Discussion:
How do you in find?
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Paul Carmichael
2017-10-09 15:07:13 UTC
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Just saw this on Duolingo (where I'm attempting to learn German and French)

"In American english one can say "How do you in find this design?" . It would mean, What
do you think of this design? Too busy, too dull, too big etc."

Is this person correct in asserting that?

I've never seen any such construct. But then I don't speak to Americans much.
--
Paul.

https://paulc.es/
https://asetrad.org
Lanarcam
2017-10-09 15:10:53 UTC
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Post by Paul Carmichael
Just saw this on Duolingo (where I'm attempting to learn German and French)
Gute idée !
Richard Tobin
2017-10-09 15:17:26 UTC
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Post by Paul Carmichael
"In American english one can say "How do you in find this design?" . It
would mean, What do you think of this design? Too busy, too dull, too
big etc."
I think the "in" is just a typo. It should be "how do you find this
design".

-- Richard
Jerry Friedman
2017-10-09 17:06:16 UTC
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Post by Richard Tobin
Post by Paul Carmichael
"In American english one can say "How do you in find this design?" . It
would mean, What do you think of this design? Too busy, too dull, too
big etc."
I think the "in" is just a typo. It should be "how do you find this
design".
This is an American endorsement of your suggestion.
--
Jerry Friedman
Peter T. Daniels
2017-10-09 21:17:07 UTC
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Post by Jerry Friedman
Post by Richard Tobin
Post by Paul Carmichael
"In American english one can say "How do you in find this design?" . It
would mean, What do you think of this design? Too busy, too dull, too
big etc."
I think the "in" is just a typo. It should be "how do you find this
design".
This is an American endorsement of your suggestion.
+ another

(Is the corrected version unusual in BrE?)
Richard Tobin
2017-10-09 22:34:07 UTC
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Post by Peter T. Daniels
Post by Jerry Friedman
Post by Richard Tobin
Post by Paul Carmichael
"In American english one can say "How do you in find this design?" . It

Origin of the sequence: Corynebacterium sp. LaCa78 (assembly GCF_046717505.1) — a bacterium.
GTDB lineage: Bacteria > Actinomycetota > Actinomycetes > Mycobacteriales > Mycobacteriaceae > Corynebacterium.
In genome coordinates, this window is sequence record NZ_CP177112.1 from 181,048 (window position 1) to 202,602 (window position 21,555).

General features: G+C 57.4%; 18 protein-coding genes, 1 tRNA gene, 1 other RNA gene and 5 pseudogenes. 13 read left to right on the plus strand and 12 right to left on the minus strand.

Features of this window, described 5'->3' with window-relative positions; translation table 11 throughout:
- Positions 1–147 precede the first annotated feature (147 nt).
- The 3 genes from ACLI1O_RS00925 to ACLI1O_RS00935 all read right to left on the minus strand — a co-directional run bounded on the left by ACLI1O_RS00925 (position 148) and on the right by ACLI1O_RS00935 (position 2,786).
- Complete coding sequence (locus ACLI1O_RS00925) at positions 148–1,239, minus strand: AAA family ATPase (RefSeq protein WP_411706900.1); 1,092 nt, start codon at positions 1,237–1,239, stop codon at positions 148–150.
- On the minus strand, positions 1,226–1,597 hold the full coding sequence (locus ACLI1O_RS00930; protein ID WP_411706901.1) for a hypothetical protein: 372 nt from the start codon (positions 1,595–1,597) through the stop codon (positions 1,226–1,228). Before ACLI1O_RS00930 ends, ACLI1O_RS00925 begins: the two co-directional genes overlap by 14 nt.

would mean, What do you think of this design? Too busy, too dull, too
big etc."
I think the "in" is just a typo. It should be "how do you find this
design".
This is an American endorsement of your suggestion.
+ another
(Is the corrected version unusual in BrE?)
No, it's perfectly normal British English.

-- Richard
Paul Carmichael
2017-10-10 07:39:09 UTC
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Post by Richard Tobin
Post by Peter T. Daniels
Post by Jerry Friedman
Post by Richard Tobin
Post by Paul Carmichael
"In American english one can say "How do you in find this design?" . It
would mean, What do you think of this design? Too busy, too dull, too
big etc."
I think the "in" is just a typo. It should be "how do you find this
design".
This is an American endorsement of your suggestion.
+ another
(Is the corrected version unusual in BrE?)
No, it's perfectly normal British English.
I've never heard it. "What do you think of this design?" would be normal.
--
Paul.

https://paulc.es/
https://asetrad.org
musika
2017-10-10 08:42:13 UTC
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Re: "how do you find"
Post by Paul Carmichael
Post by Richard Tobin
No, it's perfectly normal British English.
I've never heard it. "What do you think of this design?" would be normal.
Have you never heard the old joke?

Waiter: "How did you find your steak, sir?
Diner: "I just lifted a chip and there it was."
--
Ray
UK
Paul Carmichael
2017-10-10 11:04:01 UTC
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Post by musika
Re: "how do you find"
Post by Paul Carmichael
Post by Richard Tobin
No, it's perfectly normal British English.
I've never heard it. "What do you think of this design?" would be normal.
Have you never heard the old joke?
Waiter: "How did you find your steak, sir?
Diner: "I just lifted a chip and there it was."
Context, I suppose. I'm pretty sure I've never heard it in the context "how do you find?".
--
Paul.

https://paulc.es/
https://asetrad.org
s***@gmail.com
2017-10-10 01:42:08 UTC
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Post by Peter T. Daniels
Post by Jerry Friedman
Post by Richard Tobin
Post by Paul Carmichael
"In American english one can say "How do you in find this design?" . It
would mean, What do you think of this design? Too busy, too dull, too
big etc."
I think the "in" is just a typo. It should be "how do you find this
design".
This is an American endorsement of your suggestion.
+ another
+0.5. I would understand it, but I wouldn't use it much.
I'd stick with "what do you think of".
I might use "how did you find Tim [to be]?",
in asking about somebody's well-being or behavior.
("How did you find Tim's lecture style?", maybe.)
Post by Peter T. Daniels
(Is the corrected version unusual in BrE?)
/dps
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